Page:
The Night Before Nyepi

by Abigail Leach (Indonesia)

A leap into the unknown Indonesia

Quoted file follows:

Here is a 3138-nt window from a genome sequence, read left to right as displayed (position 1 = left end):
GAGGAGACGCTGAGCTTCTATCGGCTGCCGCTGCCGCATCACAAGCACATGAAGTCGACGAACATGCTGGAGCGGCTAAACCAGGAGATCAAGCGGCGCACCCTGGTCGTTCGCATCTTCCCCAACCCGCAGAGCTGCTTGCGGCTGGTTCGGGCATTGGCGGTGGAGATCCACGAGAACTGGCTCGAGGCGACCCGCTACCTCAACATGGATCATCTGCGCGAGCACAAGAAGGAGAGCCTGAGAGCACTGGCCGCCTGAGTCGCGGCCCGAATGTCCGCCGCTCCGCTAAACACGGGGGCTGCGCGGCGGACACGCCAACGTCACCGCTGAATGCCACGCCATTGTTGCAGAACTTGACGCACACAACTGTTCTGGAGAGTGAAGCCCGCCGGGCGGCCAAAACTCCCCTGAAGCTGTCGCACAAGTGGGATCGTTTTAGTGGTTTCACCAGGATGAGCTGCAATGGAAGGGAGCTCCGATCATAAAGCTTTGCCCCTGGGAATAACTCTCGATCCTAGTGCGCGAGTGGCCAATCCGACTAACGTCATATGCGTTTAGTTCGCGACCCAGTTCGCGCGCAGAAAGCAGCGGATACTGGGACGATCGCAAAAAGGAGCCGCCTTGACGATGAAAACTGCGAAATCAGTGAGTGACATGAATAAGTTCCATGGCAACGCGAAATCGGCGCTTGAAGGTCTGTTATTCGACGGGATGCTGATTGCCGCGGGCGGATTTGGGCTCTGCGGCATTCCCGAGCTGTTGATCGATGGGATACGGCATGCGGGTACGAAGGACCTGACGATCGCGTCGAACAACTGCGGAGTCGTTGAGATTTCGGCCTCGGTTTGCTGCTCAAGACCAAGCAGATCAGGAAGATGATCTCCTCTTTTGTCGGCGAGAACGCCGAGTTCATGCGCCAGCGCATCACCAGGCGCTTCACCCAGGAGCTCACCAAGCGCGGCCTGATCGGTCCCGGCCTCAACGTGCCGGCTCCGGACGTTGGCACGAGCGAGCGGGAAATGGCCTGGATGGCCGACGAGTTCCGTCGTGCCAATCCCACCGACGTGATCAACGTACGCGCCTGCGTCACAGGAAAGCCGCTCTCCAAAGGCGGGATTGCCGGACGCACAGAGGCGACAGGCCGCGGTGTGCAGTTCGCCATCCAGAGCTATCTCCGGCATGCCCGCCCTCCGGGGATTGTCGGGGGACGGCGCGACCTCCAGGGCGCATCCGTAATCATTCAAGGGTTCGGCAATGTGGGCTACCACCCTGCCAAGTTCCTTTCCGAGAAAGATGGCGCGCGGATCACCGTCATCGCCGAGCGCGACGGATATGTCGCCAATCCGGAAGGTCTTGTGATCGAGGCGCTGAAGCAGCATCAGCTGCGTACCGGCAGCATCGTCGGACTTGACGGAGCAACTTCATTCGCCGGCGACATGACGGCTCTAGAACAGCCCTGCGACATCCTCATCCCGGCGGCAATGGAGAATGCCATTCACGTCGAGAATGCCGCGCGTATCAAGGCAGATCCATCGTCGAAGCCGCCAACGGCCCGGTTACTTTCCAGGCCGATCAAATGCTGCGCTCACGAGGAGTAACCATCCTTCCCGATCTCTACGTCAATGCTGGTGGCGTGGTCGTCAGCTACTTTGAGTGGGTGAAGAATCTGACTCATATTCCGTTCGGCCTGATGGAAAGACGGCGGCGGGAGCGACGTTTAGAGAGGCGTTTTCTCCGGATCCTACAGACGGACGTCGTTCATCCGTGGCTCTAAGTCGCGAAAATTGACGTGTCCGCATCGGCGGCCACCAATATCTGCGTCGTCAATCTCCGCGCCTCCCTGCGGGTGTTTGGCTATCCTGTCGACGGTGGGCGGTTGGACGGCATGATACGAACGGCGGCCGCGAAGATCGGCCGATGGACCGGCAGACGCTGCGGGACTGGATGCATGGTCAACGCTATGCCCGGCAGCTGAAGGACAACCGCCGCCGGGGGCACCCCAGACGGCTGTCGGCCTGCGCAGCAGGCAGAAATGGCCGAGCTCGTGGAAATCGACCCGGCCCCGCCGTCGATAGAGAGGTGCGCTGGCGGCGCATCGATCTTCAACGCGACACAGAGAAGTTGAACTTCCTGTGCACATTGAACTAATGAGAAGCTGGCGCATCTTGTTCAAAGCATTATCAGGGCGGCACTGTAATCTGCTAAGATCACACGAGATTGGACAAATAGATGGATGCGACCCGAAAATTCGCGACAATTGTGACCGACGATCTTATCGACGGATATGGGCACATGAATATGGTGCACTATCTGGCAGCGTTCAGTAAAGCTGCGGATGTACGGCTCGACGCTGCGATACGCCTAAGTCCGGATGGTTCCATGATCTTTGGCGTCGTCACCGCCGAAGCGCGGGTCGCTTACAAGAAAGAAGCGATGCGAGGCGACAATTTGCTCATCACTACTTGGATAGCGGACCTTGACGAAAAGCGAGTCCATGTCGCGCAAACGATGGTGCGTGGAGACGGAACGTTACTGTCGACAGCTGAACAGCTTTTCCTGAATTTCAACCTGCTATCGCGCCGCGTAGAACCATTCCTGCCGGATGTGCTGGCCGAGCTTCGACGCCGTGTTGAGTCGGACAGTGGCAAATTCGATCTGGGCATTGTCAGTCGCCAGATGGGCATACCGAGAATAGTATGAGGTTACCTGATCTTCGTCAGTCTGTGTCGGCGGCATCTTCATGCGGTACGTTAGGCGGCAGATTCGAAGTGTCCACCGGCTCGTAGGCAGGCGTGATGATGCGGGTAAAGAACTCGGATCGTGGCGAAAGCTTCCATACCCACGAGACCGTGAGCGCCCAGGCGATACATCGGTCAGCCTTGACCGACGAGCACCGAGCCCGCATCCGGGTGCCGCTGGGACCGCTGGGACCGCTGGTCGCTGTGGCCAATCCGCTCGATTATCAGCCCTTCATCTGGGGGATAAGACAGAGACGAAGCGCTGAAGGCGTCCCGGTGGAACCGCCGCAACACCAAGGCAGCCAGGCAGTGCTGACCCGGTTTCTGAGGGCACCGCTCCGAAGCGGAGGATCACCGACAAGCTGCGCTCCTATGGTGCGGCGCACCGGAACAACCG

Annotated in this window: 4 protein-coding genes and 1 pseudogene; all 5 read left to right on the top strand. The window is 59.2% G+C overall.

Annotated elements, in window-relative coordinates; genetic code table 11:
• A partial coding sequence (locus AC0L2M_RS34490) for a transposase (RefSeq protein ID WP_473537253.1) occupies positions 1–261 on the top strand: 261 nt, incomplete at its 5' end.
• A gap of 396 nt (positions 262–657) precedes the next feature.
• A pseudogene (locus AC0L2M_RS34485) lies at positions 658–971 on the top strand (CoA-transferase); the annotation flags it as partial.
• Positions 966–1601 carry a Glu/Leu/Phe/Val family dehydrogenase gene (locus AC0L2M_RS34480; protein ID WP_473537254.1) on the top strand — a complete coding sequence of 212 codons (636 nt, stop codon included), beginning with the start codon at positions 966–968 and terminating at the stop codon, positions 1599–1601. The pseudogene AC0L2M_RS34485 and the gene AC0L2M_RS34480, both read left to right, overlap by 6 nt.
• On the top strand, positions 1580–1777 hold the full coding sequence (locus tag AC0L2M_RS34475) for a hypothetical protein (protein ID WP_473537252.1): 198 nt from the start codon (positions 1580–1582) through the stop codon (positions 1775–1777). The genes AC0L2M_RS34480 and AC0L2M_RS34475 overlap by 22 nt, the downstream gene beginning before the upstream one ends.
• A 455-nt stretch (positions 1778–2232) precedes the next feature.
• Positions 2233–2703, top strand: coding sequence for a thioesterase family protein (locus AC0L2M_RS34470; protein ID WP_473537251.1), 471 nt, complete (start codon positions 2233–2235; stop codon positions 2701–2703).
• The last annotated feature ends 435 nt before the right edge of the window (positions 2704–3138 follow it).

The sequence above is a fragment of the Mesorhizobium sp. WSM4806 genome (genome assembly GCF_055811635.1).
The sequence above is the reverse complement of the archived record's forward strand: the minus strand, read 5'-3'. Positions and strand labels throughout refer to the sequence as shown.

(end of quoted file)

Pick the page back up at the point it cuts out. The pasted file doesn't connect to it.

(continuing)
Last light is fading in orange and pink hues. A coolness grasps the air with dusk falling. The island is in preparation. Weeks of secretive planning all build up to today, this one night. Excitement is catching as I find myself packing a small bag of essentials, water and peanuts, and hitting the streets with the masses of other foreigners and locals. Roads are on lock down with revelers, peddlers and parades. This is the night before Nyepi, the procession of the ogoh-ogohs. Quickly I caught up a crowd ushering my steps forward faster and faster leaving my house. “Where are we going? What’s is happening?” No one turns to me, only a consensus of ‘they are coming, we need to get to the intersection, they're almost here’. The traffic light intersection is only a short walk away from where I live. Here we met up with another crowd on the other side who approached from the North. A large space in the middle, resembling a fight pit, was cleared for what was coming. Giant puppets displaying evil two headed monsters, half-man half-beast concoctions, demon faces, and ruined women enter center stage. Each ogoh-ogoh is accompanied by their own traditional kulkul band to tell their story through dance and fire processions. An embodiment of the evil Bhuta spirit put on display and paraded through Bali’s streets. Throughout the night we watch united as more and more ogoh-ogoh’s pass through with their temple puppeteers controlling vivid movements. Each one more impressive than the last. With the commentary being in Balinese I can only follow through body language and the crowd’s enthusiasm. Hours have passed and we are on the move again, this time all together trailing behind the last ogoh-ogoh heading towards the beach. As we walk I notice every household has burnt their ceremonial offerings at their entrance ways. Incense smoke layers the streets adding more eeriness to the evening. This burning is to ward off the evil spirits entering the home, banishing them to follow our procession down to the beach. All the streets filter down to the sands, like estuaries and streams to the ocean. Ogoh-ogohs are dotted along the coastline as the island beacons. Then one by one they are lit up. Torched and burnt. Together with our incense the air thickens as it swirls skyward and escapes our small island, taking with it the evil spirits from the last year. Relief rolls through the crowds for a momentary pause. But then arises the next tension and challenge. We need to get back to our respected places of stay before 6am, before the 24-hour lock down. The roads quickly become chaos with scooters emerging from every crevice. Everybody is swerving and flowing to get back fast. Local law enforcements, the Pecalang, blow their whistles in an attempt of control. Their hard expressions are a prelude for the stern rules of the next day – Nyepi Day of Silence. In a blur I am safely back home with all my supplies I planned out the week before. After the excitement of the previous night, a day of rest is welcome. Traditionally the Balinese use this day to mediate and focus on self-reflection. Anything that could interfere with this is prohibited - work, travel, cooking, entertainment. The Pecalang are the only ones allowed to walk the streets to patrol and ensure the community is playing by the rules. It is believed the evil spirits return to the island after the last night and are looking for new hosts, so you must remain indoors to keep safe. No noise, no light. Words cannot describe the serenity of the day and the mystery of the night. Only experience of the magic can give insight. Dogs rule the streets, empty waves roll to shore, stars light up the night sky canvas. The day after Nyepi, Ngembak Geni, is the start of the New Year. Fresh beginnings and forgiveness are asked by the Balinese from their families and friends. The roads come back to life, bakso trucks continue to be pushed with a fresh new smile beaming out. Ding, ding, ding. “Transport?” The island returns to normal, but with fresher air and clear skies.